“A white male would have been given a soap box” “He’s lost his bottle” “I don’t think I’ve ever seen him smile”: My focus groups in Thanet and Portsmouth

  • 22 March, 2024
  • Politics

Following last month’s Transpennine tour, my latest focus groups took place in two southern seats that could be under threat from Labour if the polls stay as they are: the new seat of East Thanet in Kent, and Penny Mordaunt’s Portsmouth North. We spoke to 2019 Conservatives who put their chances of voting Tory again at less than 5 out of 10 – the people the party will need to win back if it is to recover ground before the election.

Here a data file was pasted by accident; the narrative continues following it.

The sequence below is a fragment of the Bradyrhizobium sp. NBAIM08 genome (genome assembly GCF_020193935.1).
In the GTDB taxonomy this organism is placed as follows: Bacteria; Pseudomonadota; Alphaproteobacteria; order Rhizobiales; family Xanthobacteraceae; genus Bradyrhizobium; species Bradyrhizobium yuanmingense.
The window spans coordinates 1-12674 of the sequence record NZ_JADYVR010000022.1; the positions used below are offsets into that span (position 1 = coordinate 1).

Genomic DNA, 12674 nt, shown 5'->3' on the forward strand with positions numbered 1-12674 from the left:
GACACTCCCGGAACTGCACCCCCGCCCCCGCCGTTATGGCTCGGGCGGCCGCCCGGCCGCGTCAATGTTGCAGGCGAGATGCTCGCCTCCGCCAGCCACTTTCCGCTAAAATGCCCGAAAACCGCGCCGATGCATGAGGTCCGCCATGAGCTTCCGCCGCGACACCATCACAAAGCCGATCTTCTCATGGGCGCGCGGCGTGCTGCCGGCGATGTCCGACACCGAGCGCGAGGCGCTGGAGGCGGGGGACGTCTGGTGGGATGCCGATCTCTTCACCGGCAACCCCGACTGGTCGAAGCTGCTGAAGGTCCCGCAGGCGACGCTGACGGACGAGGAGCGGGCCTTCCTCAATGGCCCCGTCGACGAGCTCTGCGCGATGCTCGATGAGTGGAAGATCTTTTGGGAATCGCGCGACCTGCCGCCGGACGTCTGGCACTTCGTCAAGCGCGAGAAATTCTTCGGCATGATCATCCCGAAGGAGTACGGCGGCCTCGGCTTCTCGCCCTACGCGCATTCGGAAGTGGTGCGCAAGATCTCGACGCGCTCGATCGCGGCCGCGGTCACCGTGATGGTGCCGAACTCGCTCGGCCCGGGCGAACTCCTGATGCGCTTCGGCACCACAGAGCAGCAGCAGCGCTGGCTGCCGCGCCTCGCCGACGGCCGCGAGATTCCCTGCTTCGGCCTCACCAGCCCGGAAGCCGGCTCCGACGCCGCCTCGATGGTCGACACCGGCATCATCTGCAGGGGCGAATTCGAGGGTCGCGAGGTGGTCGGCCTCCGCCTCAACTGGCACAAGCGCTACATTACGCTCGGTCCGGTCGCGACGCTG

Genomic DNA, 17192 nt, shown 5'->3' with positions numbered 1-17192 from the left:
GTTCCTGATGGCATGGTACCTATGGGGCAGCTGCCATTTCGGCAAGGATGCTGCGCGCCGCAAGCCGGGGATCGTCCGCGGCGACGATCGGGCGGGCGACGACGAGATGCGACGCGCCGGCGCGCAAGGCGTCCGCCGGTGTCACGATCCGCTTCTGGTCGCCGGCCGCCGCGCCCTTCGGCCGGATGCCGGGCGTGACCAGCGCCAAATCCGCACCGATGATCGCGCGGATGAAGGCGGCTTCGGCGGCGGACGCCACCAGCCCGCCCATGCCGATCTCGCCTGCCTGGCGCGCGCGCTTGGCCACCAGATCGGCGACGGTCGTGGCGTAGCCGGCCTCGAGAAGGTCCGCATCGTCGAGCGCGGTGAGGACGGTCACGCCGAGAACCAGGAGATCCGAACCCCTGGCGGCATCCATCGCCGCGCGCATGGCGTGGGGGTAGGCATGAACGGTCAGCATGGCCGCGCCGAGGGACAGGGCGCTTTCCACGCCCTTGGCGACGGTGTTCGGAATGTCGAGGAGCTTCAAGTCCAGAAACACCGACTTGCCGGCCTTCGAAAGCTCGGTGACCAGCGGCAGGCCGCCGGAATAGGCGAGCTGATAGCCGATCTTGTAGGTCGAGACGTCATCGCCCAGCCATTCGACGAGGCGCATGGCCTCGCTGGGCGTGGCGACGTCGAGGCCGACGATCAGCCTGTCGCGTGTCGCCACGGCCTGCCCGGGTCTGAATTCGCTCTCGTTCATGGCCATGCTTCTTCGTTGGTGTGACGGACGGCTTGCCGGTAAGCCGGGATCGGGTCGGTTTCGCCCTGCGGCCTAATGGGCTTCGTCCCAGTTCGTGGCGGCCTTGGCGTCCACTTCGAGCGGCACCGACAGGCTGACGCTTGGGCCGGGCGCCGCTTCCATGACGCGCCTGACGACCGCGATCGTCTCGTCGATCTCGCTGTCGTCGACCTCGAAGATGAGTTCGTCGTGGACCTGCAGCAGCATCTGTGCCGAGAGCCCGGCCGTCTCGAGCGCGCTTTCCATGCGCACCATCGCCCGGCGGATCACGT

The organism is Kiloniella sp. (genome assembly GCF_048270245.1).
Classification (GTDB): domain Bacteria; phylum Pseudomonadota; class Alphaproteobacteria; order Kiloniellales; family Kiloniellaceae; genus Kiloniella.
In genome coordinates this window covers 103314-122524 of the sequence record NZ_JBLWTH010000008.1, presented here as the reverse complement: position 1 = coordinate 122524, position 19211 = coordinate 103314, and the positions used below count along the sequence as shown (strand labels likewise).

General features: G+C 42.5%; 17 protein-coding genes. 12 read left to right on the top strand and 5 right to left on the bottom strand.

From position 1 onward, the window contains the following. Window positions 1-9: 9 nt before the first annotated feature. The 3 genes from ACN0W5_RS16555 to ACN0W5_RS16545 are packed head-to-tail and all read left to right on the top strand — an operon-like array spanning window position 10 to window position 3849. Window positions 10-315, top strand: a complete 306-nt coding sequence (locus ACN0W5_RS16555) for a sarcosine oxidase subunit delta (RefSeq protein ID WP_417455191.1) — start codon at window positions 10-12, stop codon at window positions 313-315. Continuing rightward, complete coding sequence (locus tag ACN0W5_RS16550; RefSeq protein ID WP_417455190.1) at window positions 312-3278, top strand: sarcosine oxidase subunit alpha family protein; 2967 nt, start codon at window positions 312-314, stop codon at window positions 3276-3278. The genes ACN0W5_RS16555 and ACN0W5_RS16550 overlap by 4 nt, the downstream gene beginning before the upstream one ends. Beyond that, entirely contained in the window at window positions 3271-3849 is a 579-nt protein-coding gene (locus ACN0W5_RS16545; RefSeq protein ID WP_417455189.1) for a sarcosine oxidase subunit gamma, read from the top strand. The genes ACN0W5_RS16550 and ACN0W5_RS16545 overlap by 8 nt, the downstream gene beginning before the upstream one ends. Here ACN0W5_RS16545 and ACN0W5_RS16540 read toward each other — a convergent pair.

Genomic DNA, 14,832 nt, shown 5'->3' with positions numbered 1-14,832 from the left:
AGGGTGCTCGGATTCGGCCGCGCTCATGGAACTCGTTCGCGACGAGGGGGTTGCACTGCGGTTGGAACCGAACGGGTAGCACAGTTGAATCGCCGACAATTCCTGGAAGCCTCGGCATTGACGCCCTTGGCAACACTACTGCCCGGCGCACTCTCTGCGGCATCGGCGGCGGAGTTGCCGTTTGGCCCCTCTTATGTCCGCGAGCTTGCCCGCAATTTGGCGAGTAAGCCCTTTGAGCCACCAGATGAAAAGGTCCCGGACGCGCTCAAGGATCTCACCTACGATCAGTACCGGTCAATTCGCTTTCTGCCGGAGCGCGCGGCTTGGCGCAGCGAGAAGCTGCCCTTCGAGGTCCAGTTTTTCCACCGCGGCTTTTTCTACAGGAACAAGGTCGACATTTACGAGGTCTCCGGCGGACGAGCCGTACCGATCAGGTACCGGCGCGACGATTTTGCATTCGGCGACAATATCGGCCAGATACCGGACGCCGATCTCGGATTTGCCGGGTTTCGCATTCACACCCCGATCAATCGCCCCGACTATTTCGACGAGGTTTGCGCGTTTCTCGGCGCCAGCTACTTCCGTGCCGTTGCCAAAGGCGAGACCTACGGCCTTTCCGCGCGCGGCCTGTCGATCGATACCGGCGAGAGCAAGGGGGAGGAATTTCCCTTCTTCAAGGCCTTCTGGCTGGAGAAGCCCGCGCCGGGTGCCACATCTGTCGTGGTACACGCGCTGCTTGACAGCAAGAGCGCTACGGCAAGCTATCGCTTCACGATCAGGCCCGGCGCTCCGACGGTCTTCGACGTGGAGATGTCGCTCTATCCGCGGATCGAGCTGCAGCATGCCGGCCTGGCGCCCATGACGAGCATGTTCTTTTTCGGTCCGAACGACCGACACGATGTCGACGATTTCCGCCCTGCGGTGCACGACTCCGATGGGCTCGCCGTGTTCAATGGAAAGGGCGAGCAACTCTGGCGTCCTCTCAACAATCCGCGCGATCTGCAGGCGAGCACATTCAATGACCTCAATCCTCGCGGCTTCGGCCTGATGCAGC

Most had noticed the row over Frank Hester’s remarks about Diane Abbott and their aftermath: “I can’t remember what he said but I remember being shocked. It was anger-making;” “We know people think that way, but to think they could say it out loud.” Many of the women in particular had clocked Abbott’s attempts to be called during the subsequent Prime Minister’s Questions: “How many times did she get up? If it had been a white male, he would have been given a soap box to stand and preach on.” A few detected more than a hint of double standards: “Diane Abbott has said racist things in the past, not least being accused of antisemitism;” “Jo Brand once said that when she heard the words Boris Johnson, the images of lamppost and rope came to mind. There was no apology from that direction;” “One of the reasons I’m still slightly sympathetic to the Tories is the lopsided way events are reported in the media.” But the prevailing view was that this was the latest example of a worrying trend: “It’s not isolated. We’re getting ourselves into a society where everyone is beginning to treat each other with disdain and distrust. There’s no respect;” “It seems like there’s no accountability for anything they do.”

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